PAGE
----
Newly discovered hepatitis C virus minicores circulate in human blood

Francis J. Eng, Ahmed El-Shamy, Erin H. Doyle, Arielle Klepper, A. Scott Muerhoff, Andrea D. Branch

Research output: Contribution to journalArticlepeer-review

2 Scopus citations


Hepatitis C virus (HCV) is one of the most prevalent causes of chronic blood-borne infections worldwide. Despite developments of highly effective treatments, most infected individuals are unaware of their infection. Approximately 75% of infections are in low- and middle-income countries; therefore, continuing research in HCV molecular virology and the development of vaccines and affordable diagnostics is required to reduce the global burden. Various intracellular forms of the HCV nucleocapsid (core) protein are produced in cell culture; these comprise the conventional p21 core and the newly discovered shorter isoforms (minicores). Minicores lack the N-terminus of p21 core. This study was conducted to determine if minicores are secreted in cell culture and more importantly if they circulate in the blood of individuals infected with HCV. We also developed a new monoclonal antibody that detects minicores targeting a C-terminal region common to p21 core and minicores. Direct evidence of minicores requires western blot analysis to distinguish the detection of p21 core from minicores. However, the sensitivity for western blot detection of HCV proteins from blood is nil without their prior purification/enrichment from blood. Therefore, we developed a purification method based on a heparin/Mn+2 precipitation of apolipoprotein B-containing lipoproteins because HCV is thought to circulate as a hybrid lipoviral particle. Minicores are secreted in culture when cells are grown in the presence of human serum. The heparin/Mn+2 precipitate from HCV-infected cell culture supernatants and from the blood of 4 patients with high-titer genotype-1 HCV contained minicores. Conclusion: Minicores are major newly discovered HCV proteins that are secreted and circulate in blood during natural infections. Minicore proteins have translational potential as targets in diagnostic assays and in vaccine development. (Hepatology Communications 2018;2:21–28).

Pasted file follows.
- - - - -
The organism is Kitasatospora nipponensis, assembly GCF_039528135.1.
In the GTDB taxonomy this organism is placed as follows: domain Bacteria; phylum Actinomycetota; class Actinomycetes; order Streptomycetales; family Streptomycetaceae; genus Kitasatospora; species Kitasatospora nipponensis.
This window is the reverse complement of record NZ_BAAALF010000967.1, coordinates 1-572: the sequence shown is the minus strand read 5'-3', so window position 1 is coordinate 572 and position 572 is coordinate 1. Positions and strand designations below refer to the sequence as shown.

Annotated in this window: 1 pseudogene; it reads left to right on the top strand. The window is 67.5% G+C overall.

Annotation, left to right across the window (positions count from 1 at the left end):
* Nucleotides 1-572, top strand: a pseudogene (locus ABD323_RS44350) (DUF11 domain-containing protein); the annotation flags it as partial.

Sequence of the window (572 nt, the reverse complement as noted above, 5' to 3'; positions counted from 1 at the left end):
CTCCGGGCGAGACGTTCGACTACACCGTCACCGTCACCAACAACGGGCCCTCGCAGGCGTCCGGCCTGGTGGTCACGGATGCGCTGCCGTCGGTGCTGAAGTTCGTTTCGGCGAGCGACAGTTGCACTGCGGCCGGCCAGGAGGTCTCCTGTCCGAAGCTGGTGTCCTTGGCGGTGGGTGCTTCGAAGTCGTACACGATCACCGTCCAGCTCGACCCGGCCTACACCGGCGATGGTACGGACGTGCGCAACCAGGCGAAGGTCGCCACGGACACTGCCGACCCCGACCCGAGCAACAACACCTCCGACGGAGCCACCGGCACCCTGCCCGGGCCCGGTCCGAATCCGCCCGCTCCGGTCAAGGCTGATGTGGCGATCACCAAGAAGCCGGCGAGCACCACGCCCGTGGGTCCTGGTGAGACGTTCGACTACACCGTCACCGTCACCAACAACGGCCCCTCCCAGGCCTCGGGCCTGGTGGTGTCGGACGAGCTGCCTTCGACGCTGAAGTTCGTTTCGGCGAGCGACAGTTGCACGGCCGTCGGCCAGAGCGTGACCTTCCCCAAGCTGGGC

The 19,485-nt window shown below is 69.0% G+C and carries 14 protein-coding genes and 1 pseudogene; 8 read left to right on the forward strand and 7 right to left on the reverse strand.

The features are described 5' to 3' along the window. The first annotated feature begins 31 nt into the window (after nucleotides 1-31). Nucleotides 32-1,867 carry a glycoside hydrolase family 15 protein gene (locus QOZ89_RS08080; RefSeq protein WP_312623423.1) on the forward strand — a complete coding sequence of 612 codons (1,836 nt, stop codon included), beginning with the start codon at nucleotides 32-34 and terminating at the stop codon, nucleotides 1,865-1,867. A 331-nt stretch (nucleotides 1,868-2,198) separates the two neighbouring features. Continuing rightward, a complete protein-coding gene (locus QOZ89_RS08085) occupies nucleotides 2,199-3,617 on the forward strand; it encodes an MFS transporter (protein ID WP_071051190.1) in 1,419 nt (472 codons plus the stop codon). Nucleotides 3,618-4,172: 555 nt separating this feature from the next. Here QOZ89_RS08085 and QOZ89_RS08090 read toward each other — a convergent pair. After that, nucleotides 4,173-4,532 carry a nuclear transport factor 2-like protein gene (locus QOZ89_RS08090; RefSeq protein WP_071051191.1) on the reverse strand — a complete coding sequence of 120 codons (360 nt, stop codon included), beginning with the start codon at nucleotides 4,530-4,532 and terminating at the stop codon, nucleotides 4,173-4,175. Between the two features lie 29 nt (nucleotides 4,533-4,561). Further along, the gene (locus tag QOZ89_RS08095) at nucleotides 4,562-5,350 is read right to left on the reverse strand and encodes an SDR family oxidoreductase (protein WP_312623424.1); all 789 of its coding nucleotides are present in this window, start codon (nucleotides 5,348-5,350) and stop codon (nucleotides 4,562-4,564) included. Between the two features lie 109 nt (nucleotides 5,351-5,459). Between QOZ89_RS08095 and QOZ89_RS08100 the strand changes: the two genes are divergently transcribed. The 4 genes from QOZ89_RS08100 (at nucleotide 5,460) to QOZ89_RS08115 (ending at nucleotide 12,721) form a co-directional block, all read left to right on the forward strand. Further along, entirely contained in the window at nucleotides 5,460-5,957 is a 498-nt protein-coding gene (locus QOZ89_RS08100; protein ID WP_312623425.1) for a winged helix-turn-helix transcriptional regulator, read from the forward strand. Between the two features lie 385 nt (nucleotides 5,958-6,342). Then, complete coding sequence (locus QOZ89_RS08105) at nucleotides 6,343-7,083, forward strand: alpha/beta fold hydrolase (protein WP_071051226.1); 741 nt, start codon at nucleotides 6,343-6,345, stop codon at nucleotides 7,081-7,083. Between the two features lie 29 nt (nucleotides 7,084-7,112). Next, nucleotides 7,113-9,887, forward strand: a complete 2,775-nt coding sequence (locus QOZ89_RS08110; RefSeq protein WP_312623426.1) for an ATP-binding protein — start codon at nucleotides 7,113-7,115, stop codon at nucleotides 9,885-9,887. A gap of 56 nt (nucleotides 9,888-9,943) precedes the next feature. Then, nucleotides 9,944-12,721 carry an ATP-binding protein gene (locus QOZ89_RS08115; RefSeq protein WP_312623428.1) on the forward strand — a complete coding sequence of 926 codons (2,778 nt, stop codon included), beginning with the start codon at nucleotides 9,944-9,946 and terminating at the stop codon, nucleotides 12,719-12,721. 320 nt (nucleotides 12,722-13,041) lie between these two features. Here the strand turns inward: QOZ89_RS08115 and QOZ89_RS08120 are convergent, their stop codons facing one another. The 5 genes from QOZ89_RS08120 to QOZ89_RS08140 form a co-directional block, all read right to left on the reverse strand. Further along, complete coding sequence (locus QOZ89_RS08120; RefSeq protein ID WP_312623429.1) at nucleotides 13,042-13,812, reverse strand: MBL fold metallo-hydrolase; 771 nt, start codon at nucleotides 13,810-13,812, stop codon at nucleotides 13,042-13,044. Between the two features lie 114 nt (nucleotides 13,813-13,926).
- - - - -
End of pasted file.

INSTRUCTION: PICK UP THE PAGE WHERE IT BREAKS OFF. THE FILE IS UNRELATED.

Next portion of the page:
Original languageEnglish
Pages (from-to)21-28
Number of pages8
JournalHepatology Communications
Issue number1
StatePublished - Jan 2018


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